1. “I understand that personal hygiene is important and I want to make sure you are aware of how it affects your performance. How can I help you to improve your personal hygiene?”
  2. “I understand that personal hygiene is important and I’m concerned that it might be affecting your performance. What steps can you take to improve your personal hygiene?”
  3. “I’ve noticed that your personal hygiene could be improved. What do you think are the best ways to make sure you’re taking care of yourself in this area?”
  4. “I’m here to help you make sure that your personal hygiene is up to par. Can you tell me what steps you think will help you improve in this area?”

Um, no. But the GPT-3 game is to ask the right question. We wound up asking a series of increasingly refined questions.

When Kirsten's query was, "Can you put it a little more delicately," GPT-3 returned 4 responses. The best (imo) of which was, “I’m sure you understand the importance of personal hygiene, but I’m wondering if there’s anything I can do to help you make sure you’re taking care of yourself in this area.”

We upped the query; you had been managing people for 25 years. GPT-3 returned 5 very similar responses, using more complex language, lol.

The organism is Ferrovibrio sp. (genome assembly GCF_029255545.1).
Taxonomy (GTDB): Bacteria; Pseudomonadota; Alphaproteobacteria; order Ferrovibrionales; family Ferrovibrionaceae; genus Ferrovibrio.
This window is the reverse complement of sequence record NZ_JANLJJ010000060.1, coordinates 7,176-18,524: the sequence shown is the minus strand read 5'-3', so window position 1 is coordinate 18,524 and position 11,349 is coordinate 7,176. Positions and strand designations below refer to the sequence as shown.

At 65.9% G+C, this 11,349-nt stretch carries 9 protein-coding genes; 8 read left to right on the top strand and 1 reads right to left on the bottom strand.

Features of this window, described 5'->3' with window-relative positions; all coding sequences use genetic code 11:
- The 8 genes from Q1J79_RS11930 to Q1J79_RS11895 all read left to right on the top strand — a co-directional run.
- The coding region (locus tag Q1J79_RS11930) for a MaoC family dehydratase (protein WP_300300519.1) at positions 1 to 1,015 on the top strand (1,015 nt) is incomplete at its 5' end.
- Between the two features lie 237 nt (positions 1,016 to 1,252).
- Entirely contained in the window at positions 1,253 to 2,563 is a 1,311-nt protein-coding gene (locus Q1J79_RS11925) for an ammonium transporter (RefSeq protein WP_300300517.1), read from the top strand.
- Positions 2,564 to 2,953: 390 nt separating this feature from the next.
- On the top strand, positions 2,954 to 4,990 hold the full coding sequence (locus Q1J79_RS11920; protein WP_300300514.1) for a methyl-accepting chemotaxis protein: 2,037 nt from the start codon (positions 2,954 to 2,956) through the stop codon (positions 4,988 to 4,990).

Our final salvo on personal hygiene: what if you were a feminist who had been managing people for 25 years who wanted to give compassionate feedback to a team member?  

This time, GPT-3 returned only one response: “I understand that personal hygiene can be a sensitive topic. I want to make sure that you feel comfortable and taken care of in the workplace. Can we talk about how we can make sure that you maintain a high level of hygiene while still feeling respected and valued in the workplace?”

As a first draft, the final response – which required a query from two feminist managers with a 40+ years of combined experience – at least nods to the values of treating a worker with dignity and respect.

The problem is, of course, that GPT-3 is not a You. The technology produces strings of text that will be met by humans, and will require human understanding and experience to be rendered useful.